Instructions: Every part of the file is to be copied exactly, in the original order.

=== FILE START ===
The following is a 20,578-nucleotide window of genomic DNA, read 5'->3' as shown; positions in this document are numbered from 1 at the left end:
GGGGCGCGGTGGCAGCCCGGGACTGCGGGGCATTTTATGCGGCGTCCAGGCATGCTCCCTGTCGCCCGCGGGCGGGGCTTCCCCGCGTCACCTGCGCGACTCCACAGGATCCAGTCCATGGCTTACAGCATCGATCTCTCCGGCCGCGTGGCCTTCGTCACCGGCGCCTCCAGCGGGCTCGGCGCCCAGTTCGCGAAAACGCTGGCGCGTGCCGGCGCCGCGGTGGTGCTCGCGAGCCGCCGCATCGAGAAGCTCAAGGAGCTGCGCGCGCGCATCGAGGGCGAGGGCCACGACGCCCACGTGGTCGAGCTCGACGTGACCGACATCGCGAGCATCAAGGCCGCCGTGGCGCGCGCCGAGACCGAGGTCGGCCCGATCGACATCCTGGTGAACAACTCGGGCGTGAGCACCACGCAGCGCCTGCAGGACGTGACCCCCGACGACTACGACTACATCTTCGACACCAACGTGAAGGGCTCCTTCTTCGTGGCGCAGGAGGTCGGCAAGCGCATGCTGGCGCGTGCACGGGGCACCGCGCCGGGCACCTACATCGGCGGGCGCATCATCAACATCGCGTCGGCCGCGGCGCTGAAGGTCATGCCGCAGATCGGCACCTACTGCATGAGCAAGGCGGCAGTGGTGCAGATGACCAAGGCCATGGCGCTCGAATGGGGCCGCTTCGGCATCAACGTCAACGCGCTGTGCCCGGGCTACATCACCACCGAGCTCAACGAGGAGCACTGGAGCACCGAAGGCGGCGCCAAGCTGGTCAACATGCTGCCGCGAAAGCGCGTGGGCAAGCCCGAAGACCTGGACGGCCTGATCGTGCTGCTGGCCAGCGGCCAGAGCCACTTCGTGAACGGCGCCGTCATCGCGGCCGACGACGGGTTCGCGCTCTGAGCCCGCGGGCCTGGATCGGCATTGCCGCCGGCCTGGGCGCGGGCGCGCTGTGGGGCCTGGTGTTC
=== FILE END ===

The following is a 20,578-nucleotide window of genomic DNA, read 5'->3' as shown; positions in this document are numbered from 1 at the left end:
GGGGCGCGGTGGCAGCCCGGGACTGCGGGGCATTTTATGCGGCGTCCAGGCATGCTCCCTGTCGCCCGCGGGCGGGGCTTCCCCGCGTCACCTGCGCGACTCCACAGGATCCAGTCCATGGCTTACAGCATCGATCTCTCCGGCCGCGTGGCCTTCGTCACCGGCGCCTCCAGCGGGCTCGGCGCCCAGTTCGCGAAAACGCTGGCGCGTGCCGGCGCCGCGGTGGTGCTCGCGAGCCGCCGCATCGAGAAGCTCAAGGAGCTGCGCGCGCGCATCGAGGGCGAGGGCCACGACGCCCACGTGGTCGAGCTCGACGTGACCGACATCGCGAGCATCAAGGCCGCCGTGGCGCGCGCCGAGACCGAGGTCGGCCCGATCGACATCCTGGTGAACAACTCGGGCGTGAGCACCACGCAGCGCCTGCAGGACGTGACCCCCGACGACTACGACTACATCTTCGACACCAACGTGAAGGGCTCCTTCTTCGTGGCGCAGGAGGTCGGCAAGCGCATGCTGGCGCGTGCACGGGGCACCGCGCCGGGCACCTACATCGGCGGGCGCATCATCAACATCGCGTCGGCCGCGGCGCTGAAGGTCATGCCGCAGATCGGCACCTACTGCATGAGCAAGGCGGCAGTGGTGCAGATGACCAAGGCCATGGCGCTCGAATGGGGCCGCTTCGGCATCAACGTCAACGCGCTGTGCCCGGGCTACATCACCACCGAGCTCAACGAGGAGCACTGGAGCACCGAAGGCGGCGCCAAGCTGGTCAACATGCTGCCGCGAAAGCGCGTGGGCAAGCCCGAAGACCTGGACGGCCTGATCGTGCTGCTGGCCAGCGGCCAGAGCCACTTCGTGAACGGCGCCGTCATCGCGGCCGACGACGGGTTCGCGCTCTGAGCCCGCGGGCCTGGATCGGCATTGCCGCCGGCCTGGGCGCGGGCGCGCTGTGGGGCCTGGTGTTC